The law of the Spirit of life is clearly something good, and liberating.  I believe Paul has Ezekiel’s prophecy of the new covenant in mind, I will remove from you your heart of stone and give you a heart of flesh. And I will put my Spirit in you and move you to follow my decrees and be careful to keep my laws (see all of Ezekiel 36:25-27).  So the Spirit leads us to obey His laws.

How does this relate to the Law of Moses / Torah?

Law of sin and death = is not the Law of Moses, but an imposter law, set up contrary to God’s law, or the Mosaic Law improperly understood and perverted by our old sinful nature (bad, e.g. legalism)

Law of the Spirit of life = is not a new law, but the Law of Moses properly understood by the power of the Spirit in believers lives (good, e.g. the Spirit frees us from sin) = law of Christ / law of Messiah.

When Messiah (Jesus) came, he brought a proper understanding of the law (e.g. the Sermon on the Mount).   There was a reprioritising of the law, for example the prioritising of the law of love.  Some aspects of the law were changed, for example there was a new priesthood, and animal sacrifices for sin were no longer required because of Jesus’ sacrifice once and for all. But these changes were already anticipated in the law, (and to actually an extent in Jewish tradition as well.)

What does this mean in practice?  I think most Christians realise that the teaching to honour our parents is part of living God’s way, and has not been abolished.  But it can be hard, and in some situations it can be very hard.  But this is where we need the power of the Spirit to help us in our weakness.  We need a new heart of flesh to see our parents as real people so we can love them in an objective way.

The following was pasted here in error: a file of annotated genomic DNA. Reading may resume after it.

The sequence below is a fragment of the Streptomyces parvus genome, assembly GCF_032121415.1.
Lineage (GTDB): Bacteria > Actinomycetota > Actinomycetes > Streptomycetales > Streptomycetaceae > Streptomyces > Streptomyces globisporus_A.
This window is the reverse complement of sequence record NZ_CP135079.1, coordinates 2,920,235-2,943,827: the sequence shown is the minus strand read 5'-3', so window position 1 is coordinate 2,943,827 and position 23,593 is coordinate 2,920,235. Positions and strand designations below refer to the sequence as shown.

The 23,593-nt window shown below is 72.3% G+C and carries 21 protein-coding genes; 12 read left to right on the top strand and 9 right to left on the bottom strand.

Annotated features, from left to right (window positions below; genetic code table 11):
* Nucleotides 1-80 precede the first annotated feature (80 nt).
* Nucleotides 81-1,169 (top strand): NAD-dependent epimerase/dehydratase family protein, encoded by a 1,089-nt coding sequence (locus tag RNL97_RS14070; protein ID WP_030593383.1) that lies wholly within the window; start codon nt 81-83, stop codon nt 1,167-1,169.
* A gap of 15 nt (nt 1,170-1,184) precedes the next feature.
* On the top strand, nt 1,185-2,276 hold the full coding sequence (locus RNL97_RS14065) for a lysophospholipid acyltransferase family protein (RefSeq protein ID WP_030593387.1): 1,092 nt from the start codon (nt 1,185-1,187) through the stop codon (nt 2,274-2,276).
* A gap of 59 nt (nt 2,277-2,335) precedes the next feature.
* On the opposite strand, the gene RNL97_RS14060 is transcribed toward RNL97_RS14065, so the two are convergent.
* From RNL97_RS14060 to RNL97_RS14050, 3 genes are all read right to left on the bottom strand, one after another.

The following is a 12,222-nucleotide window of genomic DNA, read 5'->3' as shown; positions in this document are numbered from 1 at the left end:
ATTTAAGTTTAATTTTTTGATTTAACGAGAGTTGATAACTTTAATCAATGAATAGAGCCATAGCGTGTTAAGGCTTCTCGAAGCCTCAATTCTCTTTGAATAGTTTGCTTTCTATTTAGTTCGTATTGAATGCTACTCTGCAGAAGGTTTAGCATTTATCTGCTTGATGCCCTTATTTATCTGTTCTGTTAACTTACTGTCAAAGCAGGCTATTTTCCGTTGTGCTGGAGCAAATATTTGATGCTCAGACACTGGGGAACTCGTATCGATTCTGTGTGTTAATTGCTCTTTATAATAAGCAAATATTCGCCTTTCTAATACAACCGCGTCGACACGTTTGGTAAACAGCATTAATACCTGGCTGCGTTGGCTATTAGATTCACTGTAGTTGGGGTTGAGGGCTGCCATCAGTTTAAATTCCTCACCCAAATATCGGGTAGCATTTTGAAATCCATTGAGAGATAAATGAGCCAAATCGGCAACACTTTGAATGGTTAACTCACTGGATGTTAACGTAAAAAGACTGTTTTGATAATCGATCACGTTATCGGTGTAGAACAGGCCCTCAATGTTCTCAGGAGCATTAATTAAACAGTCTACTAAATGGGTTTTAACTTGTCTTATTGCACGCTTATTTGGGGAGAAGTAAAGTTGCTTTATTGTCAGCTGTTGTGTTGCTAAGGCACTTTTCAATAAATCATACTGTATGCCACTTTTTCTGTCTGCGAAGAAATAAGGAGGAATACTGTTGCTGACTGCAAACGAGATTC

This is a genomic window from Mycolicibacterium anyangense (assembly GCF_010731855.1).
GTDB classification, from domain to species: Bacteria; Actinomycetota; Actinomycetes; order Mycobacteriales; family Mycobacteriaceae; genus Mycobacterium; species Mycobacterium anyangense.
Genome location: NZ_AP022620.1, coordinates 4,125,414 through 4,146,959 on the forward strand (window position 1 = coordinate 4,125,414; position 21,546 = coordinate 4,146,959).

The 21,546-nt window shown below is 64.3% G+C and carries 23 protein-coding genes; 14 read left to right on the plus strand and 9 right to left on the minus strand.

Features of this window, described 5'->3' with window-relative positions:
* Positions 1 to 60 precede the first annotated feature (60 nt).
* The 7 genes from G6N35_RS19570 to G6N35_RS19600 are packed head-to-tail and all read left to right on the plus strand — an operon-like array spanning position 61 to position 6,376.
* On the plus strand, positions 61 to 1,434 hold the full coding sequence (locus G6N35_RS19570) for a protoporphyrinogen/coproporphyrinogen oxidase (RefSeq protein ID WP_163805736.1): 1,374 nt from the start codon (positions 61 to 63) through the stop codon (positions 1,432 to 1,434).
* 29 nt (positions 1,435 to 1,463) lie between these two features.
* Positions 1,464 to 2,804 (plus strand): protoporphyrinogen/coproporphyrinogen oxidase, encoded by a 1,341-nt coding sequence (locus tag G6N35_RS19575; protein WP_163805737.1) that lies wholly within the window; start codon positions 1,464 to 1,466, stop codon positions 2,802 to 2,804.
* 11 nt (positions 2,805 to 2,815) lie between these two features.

Romans 8:3-4  For what the law was powerless to do because it was weakened by the flesh, God did by sending his own Son in the likeness of sinful flesh to be a sin offering. And so he condemned sin in the flesh, in order that the righteous requirement of the law might be fully met in us, who do not live according to the flesh but according to the Spirit.

The law itself is powerless to help us, but when we are empowered by the Spirit and filled with His love, our attitude changes, for example, towards our parents.  A paper from the Jubilee Centre in Cambridge on the Law of Love says,

“If you love me, you will obey what I command.” (John 4:15). Jesus’ words to his disciples at the Last Supper include the uncomfortable thought that there is an intimate link between love of Jesus and obedience to His commands. His disciples today are not so used to thinking of a connection between love and obedience or between love and law. 

Those questions are not only theoretical; they are immensely practical. In a heavily indebted economy, is the ban on interest merely a dead letter? Ought Christians to be marking one day in seven as special, putting aside work for the whole day? Does it matter is a man and his niece get married? Is there anything wrong with cross-dressing? Should Christians tithe? Should Christians not eat meat with blood in it? 

The argument of this paper is that Christians should still reflect on the Torah, in the light of Christ’s life and teaching, under the guidance of the Holy Spirit, and learn from it how to make wise decisions about how to love God and to love our neighbours today.

I would say that the law of the Spirit of life, or the law of Christ, is not only Moses, but includes the whole Bible, the whole word of God, to be applied in our lives, not legalistically, but by the Spirit who gives us His life.